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    Location: Cedar Crest

    cummingknives cummingknives

    Jon boat stability problem

    The major problem with a short jon boat is that they aren't very wide. The suggestion to lower the center of gravity by sitting on the bottom is good, but it assumes that you'll continue to utilize the boat as-is. There's myriad solutions to your dilemma, but one that I saw in Bali, Indonesia works wonders on boats that can easily capsize. Slender shallow-draft power and sail craft in that part of the world employ outriggers, much like those seen in Hawaii.

    The Indonesian versions include a pair of long, lightweight booms that extend out over the gunwales some 2 or 3 meters (depending on length of the boat), connected by means of a length of 4-inch diameter Schedule 40 PVC that run parallel to the boat itself. The tubes are bolted to the outrigger booms by means of U-bolt clamp systems, like a muffler is connected to an exhaust pipe, and each outrigger boom is strongly fastened to the gunwales on both sides. Booms are 1-piece and sag so that the bottom of the outrigger is actually about level with the waterline of the boat itself, thus keeping the boat upright at rest.

    You could install a similar system on the stern of your jon boat by clamping a section of 2.5" pvc pipe across the transom (or perhaps slightly forward of the transom if you plan use a small outboard or battery-powered trolling motor), and slide in the outrigger boom that is held in place by thru-bolts slightly outboard of the gunwales. By connecting larger diameter tubes fitted to the boom by means of a T fitting, a greater level of stability is possible. And if you rigged one per side, even greater stability would result.

    Despite the fact that it will work, you'd still have a 10' jon boat that is inherently unstable regardless the imagination necessary to overcome a fundamental law of nature that will, if Murphy takes a look at this Rube Goldberg contraptiion, likely fail when you most need it. An event such as this could be catastrophic if not deadly, so I suggest that you don't do it and instead buy a bigger Jon boat and keep the 10-footer as a tender.

    Bear in mind that there is no substitute for superior intelligence, and that the above is only one of many possibilities that will help to get the most out of a boat you really don't need. On the other hand, if you enjoy taking an idea and maximizing its effectiveness, by all means give it a shot. The worst that can happen is that you'll drive up the stock price at Home Depot or Lowe's, and you'll get lots of attention at the marina. It might even be cheaper to fly out to Bali for a vacation where you'll see few if any marine insurance agencies, but plenty of outrigger boats.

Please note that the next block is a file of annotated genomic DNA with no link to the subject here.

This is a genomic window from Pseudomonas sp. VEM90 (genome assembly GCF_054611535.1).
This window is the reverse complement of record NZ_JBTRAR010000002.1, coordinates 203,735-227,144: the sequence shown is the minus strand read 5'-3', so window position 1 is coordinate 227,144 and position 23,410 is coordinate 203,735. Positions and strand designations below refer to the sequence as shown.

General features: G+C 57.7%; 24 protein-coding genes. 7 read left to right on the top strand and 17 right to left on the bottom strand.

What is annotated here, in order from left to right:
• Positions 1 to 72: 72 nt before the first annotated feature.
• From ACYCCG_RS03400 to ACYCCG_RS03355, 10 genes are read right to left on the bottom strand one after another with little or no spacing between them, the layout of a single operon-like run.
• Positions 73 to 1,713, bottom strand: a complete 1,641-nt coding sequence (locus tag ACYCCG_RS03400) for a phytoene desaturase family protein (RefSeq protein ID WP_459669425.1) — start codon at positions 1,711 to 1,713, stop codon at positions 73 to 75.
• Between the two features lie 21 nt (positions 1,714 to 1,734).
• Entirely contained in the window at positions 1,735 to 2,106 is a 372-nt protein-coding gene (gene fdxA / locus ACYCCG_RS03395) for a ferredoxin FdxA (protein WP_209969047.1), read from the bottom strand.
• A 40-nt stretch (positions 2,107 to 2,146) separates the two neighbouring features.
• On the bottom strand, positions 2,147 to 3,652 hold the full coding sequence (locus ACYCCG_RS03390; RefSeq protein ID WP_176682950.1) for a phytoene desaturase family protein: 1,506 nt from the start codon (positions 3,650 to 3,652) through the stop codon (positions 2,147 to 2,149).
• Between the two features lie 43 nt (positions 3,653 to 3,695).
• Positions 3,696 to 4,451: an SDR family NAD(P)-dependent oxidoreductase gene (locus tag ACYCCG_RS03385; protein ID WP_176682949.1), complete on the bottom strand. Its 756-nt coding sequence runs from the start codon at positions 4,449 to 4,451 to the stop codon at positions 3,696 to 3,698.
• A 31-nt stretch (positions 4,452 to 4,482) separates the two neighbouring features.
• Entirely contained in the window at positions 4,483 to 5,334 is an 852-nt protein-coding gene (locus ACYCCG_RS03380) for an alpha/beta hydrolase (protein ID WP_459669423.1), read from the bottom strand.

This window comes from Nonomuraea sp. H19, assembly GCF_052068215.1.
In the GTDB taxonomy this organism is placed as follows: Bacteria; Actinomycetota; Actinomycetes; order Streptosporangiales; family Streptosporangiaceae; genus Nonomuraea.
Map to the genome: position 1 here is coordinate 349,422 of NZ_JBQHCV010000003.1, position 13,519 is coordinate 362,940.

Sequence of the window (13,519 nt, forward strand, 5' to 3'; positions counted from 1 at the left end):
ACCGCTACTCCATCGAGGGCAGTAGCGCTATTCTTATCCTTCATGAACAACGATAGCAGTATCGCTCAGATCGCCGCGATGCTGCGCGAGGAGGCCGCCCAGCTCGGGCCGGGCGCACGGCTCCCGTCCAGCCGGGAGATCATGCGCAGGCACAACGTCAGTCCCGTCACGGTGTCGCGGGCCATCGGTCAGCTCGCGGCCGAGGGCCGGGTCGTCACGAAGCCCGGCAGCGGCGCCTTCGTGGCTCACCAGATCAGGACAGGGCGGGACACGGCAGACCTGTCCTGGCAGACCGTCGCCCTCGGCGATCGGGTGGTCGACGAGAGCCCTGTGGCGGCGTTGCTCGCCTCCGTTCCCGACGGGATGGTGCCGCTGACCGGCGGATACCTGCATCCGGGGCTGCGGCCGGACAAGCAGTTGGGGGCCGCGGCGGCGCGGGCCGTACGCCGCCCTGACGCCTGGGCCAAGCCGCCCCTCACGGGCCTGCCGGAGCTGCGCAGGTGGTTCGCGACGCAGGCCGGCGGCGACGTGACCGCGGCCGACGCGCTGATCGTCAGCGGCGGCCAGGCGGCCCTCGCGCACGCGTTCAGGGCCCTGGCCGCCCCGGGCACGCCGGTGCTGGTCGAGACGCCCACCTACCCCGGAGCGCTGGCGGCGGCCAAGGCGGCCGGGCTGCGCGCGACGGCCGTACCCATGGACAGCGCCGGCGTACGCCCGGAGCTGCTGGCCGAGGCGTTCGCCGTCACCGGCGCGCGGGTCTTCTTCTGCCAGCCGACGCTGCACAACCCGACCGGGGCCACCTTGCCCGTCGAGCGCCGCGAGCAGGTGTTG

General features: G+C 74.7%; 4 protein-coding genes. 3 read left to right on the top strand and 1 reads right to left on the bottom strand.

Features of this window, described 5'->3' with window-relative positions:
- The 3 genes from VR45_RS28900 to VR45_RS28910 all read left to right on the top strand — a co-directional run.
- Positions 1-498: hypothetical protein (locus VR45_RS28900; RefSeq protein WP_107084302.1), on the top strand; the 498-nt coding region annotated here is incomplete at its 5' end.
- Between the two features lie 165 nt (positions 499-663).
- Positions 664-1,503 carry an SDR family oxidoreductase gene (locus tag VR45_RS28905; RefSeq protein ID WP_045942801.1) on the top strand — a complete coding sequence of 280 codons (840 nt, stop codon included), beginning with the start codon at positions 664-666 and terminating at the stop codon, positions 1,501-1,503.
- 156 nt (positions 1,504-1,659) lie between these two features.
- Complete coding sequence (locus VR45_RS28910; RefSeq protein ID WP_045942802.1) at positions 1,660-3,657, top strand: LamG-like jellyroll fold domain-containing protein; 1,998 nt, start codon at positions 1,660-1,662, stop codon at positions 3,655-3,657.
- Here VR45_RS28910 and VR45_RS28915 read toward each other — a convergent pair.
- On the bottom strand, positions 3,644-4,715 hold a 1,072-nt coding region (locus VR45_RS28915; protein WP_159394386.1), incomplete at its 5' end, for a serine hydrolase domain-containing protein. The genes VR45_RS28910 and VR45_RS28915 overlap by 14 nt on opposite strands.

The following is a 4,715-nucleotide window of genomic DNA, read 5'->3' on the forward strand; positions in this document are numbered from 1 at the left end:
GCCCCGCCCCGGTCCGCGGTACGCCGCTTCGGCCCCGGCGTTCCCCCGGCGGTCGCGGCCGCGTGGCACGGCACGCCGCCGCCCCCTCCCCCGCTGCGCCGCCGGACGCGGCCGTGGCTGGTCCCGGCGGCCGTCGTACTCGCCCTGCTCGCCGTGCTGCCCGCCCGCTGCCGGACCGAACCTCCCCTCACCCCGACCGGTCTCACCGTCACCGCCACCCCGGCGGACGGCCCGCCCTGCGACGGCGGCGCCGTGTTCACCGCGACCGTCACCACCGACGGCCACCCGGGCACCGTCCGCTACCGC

cheers!!
     
  8. pistnbroke
    Joined: Jan 2009
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    Location: Noosa.Australia where god kissed the earth.

    pistnbroke I try

    as we dont seem to be going to get any measurement or photos I suggest you cut it from end to end and weld in a plate 12 inches wide or whatever is necccessary to increase the beam at the chines to about 48 inches
     
  9. cummingknives
    Joined: May 2010
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    cummingknives cummingknives

    Increasing beam

    To increase Jim's beam, you must raise voltage to something approaching the hypotenuse of the colon multipled by Pi plus 21. This will maintain proportion assuming that LOA is increased by the max factor. Absent that, a recommendation to ignore the adage that bigger is not always better is better than maintaining the status quo vadis (at) infinitum post partum on Tucumcari Beach.

    The lesson here is that gobbeldy-gook is one way to kill a day doing something constructive, like suggesting that a 10' Jon boat is not the best way to get around on water if you plan on hanging a V-4 or straight-6 on the back of it and expect it to go anywhere except down.

    Donate the Jon boat and take the tax deduction, then get yourself a proper and infinitely safer boat that has some freeboard, some beam across her hips, and the right length consistent to enjoying that which we all too often ignore, e.g., the water, and that which lurks beneath its surface. A bad day fishing is better than just about everything else with the possible exception of simply messin' around in boats.
     

  10. WickedGood

    WickedGood Guest

    Canterleverd hyperbolic distrubanic is the limiting facor on Jon Boat disign.

    When one extrapilates the lenght of the waterline by the beam of the dreadge you will find the parobolic Rhumb Line has been squewed.


    The best solution for the tin boat would be to go to Honey Depot and purchace 16 sheets of 3/8 pressure treated Ply and some elers wood glue and a galv deck screws. That and a few six packs of Gansett Ale will allow higher bouyancy of your jon boat.

    Be sur to paint it and dont for get the burgee.